I’m sure with the surge of new people signing up at your gym over the last week or so, you’ve also seen a bunch of people limping around like they were shot in the back of the leg. Chances are these people are experiencing some DOMS (Delayed Onset Muscle Soreness). They’ve taken some time off over the last couple of weeks and decided to include 10 sets of walking lunges and four sets of single leg squats in their first leg workout. They should expect to be sore. They might even be sore after each of their first couple of workouts. But they shouldn’t aim to create soreness with each and every workout. Creating soreness is not going to help them shed that 5lbs of flab they put on during the holiday season. Creating soreness is not going to get them any stronger. Creating soreness may not get them any results.
Soreness is not an indicator of getting results. Soreness is usually an indicator of a couple of things that happened over the course of a workout:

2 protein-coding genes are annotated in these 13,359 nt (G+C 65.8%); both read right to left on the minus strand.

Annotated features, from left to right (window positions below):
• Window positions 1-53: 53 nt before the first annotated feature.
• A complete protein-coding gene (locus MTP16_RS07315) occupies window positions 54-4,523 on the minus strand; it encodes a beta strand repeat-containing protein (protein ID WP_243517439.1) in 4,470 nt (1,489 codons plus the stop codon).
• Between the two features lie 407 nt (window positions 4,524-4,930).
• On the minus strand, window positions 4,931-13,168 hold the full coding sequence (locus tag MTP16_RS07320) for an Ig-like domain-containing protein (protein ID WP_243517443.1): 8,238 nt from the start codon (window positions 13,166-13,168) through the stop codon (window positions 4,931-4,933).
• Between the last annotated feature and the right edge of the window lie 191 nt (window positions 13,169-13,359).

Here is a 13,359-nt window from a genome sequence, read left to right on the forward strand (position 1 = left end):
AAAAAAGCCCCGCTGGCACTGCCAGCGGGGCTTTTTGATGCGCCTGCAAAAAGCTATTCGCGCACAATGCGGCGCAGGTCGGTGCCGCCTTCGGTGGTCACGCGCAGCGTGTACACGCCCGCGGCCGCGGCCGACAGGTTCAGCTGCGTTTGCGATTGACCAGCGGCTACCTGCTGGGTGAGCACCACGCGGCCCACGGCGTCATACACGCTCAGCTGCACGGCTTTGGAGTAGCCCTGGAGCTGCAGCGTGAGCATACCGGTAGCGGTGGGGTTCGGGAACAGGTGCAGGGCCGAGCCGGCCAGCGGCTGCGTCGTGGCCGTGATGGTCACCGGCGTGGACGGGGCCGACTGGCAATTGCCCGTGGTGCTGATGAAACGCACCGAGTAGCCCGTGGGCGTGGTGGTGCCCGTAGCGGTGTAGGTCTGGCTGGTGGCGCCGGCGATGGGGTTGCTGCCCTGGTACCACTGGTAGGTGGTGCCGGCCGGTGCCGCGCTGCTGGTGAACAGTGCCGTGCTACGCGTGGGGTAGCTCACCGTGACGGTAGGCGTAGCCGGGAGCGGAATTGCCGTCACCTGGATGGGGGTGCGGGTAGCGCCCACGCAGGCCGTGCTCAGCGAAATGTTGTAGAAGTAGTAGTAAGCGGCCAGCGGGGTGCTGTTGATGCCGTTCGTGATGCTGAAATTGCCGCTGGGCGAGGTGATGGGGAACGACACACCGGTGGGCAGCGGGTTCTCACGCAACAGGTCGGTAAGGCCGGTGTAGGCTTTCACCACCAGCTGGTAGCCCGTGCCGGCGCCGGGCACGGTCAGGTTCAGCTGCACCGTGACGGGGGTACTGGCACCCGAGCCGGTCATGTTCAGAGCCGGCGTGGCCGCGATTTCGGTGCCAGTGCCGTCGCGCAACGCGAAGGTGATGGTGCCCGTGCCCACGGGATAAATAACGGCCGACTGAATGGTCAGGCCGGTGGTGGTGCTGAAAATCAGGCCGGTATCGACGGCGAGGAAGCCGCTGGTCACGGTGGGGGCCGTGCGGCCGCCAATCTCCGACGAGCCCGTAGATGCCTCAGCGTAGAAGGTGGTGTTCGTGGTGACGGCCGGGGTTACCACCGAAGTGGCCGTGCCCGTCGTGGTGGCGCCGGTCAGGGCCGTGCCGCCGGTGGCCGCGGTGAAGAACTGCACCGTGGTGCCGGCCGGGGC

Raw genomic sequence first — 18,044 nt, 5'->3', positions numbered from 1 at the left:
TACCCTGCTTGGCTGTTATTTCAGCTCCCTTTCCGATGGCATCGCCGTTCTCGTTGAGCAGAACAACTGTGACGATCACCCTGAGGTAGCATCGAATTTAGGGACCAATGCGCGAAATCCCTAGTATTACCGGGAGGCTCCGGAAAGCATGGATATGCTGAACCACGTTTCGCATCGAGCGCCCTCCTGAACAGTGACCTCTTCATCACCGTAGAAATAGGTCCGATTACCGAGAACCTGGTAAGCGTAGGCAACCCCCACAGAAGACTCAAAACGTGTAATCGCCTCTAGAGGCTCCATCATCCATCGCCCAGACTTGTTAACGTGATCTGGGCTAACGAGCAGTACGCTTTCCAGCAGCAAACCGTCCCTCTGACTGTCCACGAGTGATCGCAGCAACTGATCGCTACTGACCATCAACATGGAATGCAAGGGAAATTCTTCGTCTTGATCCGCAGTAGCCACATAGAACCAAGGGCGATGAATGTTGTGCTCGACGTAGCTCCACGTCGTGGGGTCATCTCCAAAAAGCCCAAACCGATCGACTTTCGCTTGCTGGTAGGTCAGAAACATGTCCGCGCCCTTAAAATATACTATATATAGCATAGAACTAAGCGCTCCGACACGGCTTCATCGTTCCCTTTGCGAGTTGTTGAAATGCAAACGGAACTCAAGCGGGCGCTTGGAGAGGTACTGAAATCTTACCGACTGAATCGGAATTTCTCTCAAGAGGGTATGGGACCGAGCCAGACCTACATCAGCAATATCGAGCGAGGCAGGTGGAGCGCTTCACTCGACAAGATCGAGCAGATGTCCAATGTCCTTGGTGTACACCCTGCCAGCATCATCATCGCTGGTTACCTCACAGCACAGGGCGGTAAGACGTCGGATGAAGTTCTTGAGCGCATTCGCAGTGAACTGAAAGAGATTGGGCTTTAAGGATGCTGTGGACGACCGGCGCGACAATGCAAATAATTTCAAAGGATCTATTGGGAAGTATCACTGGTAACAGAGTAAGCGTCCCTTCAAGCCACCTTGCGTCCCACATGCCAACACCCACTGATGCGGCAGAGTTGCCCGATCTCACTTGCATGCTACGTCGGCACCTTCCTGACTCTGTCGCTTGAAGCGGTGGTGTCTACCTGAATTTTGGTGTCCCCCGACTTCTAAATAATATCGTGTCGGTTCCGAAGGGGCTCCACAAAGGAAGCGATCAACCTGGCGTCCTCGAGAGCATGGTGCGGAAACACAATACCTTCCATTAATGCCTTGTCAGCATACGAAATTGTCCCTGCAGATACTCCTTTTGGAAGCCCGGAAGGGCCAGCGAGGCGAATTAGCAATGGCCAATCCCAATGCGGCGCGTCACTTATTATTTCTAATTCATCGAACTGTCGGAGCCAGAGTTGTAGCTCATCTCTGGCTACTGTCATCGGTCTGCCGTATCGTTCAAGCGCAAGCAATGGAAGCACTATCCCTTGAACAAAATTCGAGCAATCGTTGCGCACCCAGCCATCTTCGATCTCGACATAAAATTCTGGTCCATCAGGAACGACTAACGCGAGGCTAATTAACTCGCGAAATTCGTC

- a new exercise was introduced
- a heavier load was used
- the speed of movement was changed
But it should not be an indicator of whether you got a good workout in or whether you’re getting results. Any one can create soreness. I could tell you to do jump squats for half an hour or tell you to run into a brick wall 25 times and I’m sure you’d be sore the next day. But did I work on getting you results? The only result I got was you not being able to get out of bed the next day. Who cares how sore you are if you’re not dropping body fat or getting stronger?
Now I’m not saying you shouldn’t be sore from time to time. As I said before, you may incur some soreness because of a couple of different factors. All I’m saying is do not judge the quality of your workouts by how sore you are the next day. Judge the quality of your workouts by the results that you’re getting. And if you’re not getting results, I know a great trainer who can help you out.